Kenyan government denies existence of US$400m drilling contract with China

Kenyan government denies existence of US$400m drilling contract with China GDC drilling site at the Menengai crater, Kenya (source:
Alexander Richter 8 Nov 2011

Following a controversy about an alleged drilling contract with Chinese Great Wall Drilling, Kenya's government now denies the existence of the drilling contract worth an estimated US$400 million that was previously reported on.

Following the controversy of a US$400 million drilling contract of Kenya’s KenGen with Chinese drilling firm Great Wall Drilling Company, the government now disowned the deal.

The move came as Energy Permanent Secretary Patrick Nyoike faced MPs to shed light on how the Chinese contractor clinched the multi-billion geothermal deal.

Speaking Tuesday when he appeared before the House Committee on Energy, Mr Nyoike said that his ministry was not aware of the deal with Great Wall Drilling Company (China) to sink the wells in Kenya’s bid to boost it power capacity.

“It is a fake contract. I have checked with KenGen, they have never seen it. KenGen does not even have a draft contract. I have checked with Great Wall Drilling Company, they have not seen it. That’s a fake. I don’t know where it came from” said Mr Nyoike.

Mr Emilio Kathuri (Manyatta) flashed a copy of the contract that had been appended to the agreement between Kenya and Great Wall Drilling Company. That copy had the coat of arms of the Republic of Kenya and Great Wall’s logo.

Mr Nyoike confirmed that Kenya had signed a memorandum of understanding, but the sole purpose was to allow China’s Exim Bank to release money for the project. He said that the government had not signed any commercial contract on the matter.

The process of securing a Chinese Exim Bank loan is very different from the typical tied aid project. The first thing the Chinese contractor does is to approach the client directly with a deal and an offer to sign a memorandum of understanding with an implementing agency — a government utility or parastatal, for example.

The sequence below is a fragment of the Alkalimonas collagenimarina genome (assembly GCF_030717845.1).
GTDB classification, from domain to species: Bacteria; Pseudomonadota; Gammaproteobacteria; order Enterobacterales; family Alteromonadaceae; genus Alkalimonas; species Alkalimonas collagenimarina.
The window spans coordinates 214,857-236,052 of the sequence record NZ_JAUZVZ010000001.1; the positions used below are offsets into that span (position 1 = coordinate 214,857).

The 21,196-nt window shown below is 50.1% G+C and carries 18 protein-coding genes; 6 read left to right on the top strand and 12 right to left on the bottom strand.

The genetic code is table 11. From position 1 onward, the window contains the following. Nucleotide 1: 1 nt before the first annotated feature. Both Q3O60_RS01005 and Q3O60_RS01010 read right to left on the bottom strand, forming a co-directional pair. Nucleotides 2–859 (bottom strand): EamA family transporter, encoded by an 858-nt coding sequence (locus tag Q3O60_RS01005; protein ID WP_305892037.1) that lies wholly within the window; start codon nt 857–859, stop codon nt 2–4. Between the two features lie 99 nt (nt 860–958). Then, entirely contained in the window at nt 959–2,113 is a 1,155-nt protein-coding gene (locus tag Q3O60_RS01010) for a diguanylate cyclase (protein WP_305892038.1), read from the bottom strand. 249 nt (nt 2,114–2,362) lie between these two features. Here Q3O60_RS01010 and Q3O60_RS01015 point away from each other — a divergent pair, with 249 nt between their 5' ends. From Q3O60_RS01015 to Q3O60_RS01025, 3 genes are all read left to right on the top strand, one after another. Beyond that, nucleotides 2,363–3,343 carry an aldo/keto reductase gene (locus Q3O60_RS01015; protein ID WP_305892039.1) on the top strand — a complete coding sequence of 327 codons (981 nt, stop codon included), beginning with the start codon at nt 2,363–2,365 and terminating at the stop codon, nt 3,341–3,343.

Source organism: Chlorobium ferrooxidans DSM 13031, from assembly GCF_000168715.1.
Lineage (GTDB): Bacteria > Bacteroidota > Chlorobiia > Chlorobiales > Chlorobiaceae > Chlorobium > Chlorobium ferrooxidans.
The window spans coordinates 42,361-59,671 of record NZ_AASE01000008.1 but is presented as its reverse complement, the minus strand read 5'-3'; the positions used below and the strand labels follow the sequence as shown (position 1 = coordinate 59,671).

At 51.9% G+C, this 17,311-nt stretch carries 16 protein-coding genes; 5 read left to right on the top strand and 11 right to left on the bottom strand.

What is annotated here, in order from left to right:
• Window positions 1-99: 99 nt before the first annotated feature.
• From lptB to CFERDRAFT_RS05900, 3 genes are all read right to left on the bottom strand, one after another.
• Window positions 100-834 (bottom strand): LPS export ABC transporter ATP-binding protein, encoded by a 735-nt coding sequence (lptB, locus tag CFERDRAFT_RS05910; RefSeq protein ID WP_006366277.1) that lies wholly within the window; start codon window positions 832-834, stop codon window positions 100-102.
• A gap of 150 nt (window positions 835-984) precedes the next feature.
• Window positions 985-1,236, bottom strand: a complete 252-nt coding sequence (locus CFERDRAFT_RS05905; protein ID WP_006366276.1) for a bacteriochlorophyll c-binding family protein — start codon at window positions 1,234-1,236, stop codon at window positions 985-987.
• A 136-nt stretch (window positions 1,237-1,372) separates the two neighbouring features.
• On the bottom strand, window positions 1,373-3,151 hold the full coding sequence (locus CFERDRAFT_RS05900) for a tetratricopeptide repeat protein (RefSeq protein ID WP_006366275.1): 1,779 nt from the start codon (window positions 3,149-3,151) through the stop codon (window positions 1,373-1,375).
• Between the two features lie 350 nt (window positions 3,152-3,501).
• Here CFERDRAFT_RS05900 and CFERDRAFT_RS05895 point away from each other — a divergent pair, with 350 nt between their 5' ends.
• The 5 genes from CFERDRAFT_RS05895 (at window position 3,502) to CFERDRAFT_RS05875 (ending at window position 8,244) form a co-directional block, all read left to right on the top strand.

The next stage is to lobby the Ministry of Finance to apply to Exim Bank for a loan. The larger the Chinese contractor and the bigger the scale and scope of the project, the more the chances that it will be supported by Exim Bank of China. And, companies like Great Wall Drilling, which already have the scale and international experience, usually find it easy to mobilise the Exim Bank to support them in winning contracts.

The MoU, the MPs said, has a figure of Sh40 billion (USD 400 million).

But Mr Nyoike said the government had applied for a loan from Exim Bank in China, but in keeping with the lending policy of China, the government had to demonstrate that it was a Chinese contractor handling the project. He said the government was quietly lobbying that the money be given to the Geothermal Development Corporation for the sinking of the wells.

“If they agree, that’s fine. If they don’t we’ll tell them to give the money to KenGen. We should not reject the money. We need it to improve our power generation,” Mr Nyoike said.

It emerged that the China’s Exim Bank had declined to issue a loan to state corporations citing weak financial muscle. The PS said Kenya’s government had approached China seeking money for the Geothermal Development Corporation, the Kenya Electricity Transmission Company and the Rural Electrification Authority, but the effort failed.

The Bank, Mr Nyoike said, decided to give the money to KenGen, because it already had a Chinese contractor –Great Wall — working in the country. Great Wall had drilled six wells in Ol Karia.

MPs questioned the rationale of valuing 8 geothermal wells at Sh4 billion, yet the six wells were valued at Sh2billion.

Mr Edwin Yinda (Alego Usonga) said the cost ought to come down now that the contractor was already in the country; and also because of economies of scale.”

Source: Daily Nation